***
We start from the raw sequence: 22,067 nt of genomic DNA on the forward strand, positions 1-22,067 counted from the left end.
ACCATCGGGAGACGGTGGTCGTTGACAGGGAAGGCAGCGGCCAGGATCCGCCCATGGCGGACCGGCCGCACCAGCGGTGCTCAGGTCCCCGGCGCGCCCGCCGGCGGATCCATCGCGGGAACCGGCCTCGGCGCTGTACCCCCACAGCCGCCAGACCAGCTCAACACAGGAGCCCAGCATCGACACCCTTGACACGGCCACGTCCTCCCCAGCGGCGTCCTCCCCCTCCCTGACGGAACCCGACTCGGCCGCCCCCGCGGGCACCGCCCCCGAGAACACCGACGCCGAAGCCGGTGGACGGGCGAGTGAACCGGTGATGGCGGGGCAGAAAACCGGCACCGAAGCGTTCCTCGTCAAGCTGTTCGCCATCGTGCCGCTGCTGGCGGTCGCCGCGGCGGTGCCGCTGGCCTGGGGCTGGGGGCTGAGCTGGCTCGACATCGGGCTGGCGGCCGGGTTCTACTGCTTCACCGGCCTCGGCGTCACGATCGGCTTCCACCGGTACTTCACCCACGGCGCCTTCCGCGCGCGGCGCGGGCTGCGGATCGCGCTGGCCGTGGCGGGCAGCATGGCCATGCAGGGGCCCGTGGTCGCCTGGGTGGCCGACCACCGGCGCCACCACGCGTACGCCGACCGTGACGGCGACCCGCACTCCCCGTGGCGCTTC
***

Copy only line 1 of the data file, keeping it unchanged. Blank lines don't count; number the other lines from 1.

We start from the raw sequence: 22,067 nt of genomic DNA on the forward strand, positions 1-22,067 counted from the left end.